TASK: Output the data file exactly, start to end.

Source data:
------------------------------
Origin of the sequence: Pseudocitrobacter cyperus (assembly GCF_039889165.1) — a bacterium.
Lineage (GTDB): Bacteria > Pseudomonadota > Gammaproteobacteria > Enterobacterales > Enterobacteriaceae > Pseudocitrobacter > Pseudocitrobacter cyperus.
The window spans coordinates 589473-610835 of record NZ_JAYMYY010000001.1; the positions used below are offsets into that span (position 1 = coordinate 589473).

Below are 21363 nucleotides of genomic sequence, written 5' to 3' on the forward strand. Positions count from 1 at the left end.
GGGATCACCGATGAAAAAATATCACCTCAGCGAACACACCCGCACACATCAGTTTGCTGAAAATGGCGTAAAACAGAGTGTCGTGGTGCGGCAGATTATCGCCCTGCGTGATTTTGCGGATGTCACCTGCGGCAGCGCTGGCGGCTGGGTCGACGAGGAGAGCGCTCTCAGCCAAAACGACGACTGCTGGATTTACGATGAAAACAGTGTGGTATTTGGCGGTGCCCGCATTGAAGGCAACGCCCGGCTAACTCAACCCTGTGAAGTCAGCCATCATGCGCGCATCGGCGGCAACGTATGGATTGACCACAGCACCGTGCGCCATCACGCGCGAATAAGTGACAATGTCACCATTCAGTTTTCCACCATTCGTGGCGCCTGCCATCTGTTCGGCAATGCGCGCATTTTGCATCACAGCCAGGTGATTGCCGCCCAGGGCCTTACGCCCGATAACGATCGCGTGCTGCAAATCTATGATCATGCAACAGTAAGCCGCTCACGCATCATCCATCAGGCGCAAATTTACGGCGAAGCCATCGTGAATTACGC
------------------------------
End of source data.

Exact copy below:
Origin of the sequence: Pseudocitrobacter cyperus (assembly GCF_039889165.1) — a bacterium.
Lineage (GTDB): Bacteria > Pseudomonadota > Gammaproteobacteria > Enterobacterales > Enterobacteriaceae > Pseudocitrobacter > Pseudocitrobacter cyperus.
The window spans coordinates 589473-610835 of record NZ_JAYMYY010000001.1; the positions used below are offsets into that span (position 1 = coordinate 589473).

Below are 21363 nucleotides of genomic sequence, written 5' to 3' on the forward strand. Positions count from 1 at the left end.
GGGATCACCGATGAAAAAATATCACCTCAGCGAACACACCCGCACACATCAGTTTGCTGAAAATGGCGTAAAACAGAGTGTCGTGGTGCGGCAGATTATCGCCCTGCGTGATTTTGCGGATGTCACCTGCGGCAGCGCTGGCGGCTGGGTCGACGAGGAGAGCGCTCTCAGCCAAAACGACGACTGCTGGATTTACGATGAAAACAGTGTGGTATTTGGCGGTGCCCGCATTGAAGGCAACGCCCGGCTAACTCAACCCTGTGAAGTCAGCCATCATGCGCGCATCGGCGGCAACGTATGGATTGACCACAGCACCGTGCGCCATCACGCGCGAATAAGTGACAATGTCACCATTCAGTTTTCCACCATTCGTGGCGCCTGCCATCTGTTCGGCAATGCGCGCATTTTGCATCACAGCCAGGTGATTGCCGCCCAGGGCCTTACGCCCGATAACGATCGCGTGCTGCAAATCTATGATCATGCAACAGTAAGCCGCTCACGCATCATCCATCAGGCGCAAATTTACGGCGAAGCCATCGTGAATTACGC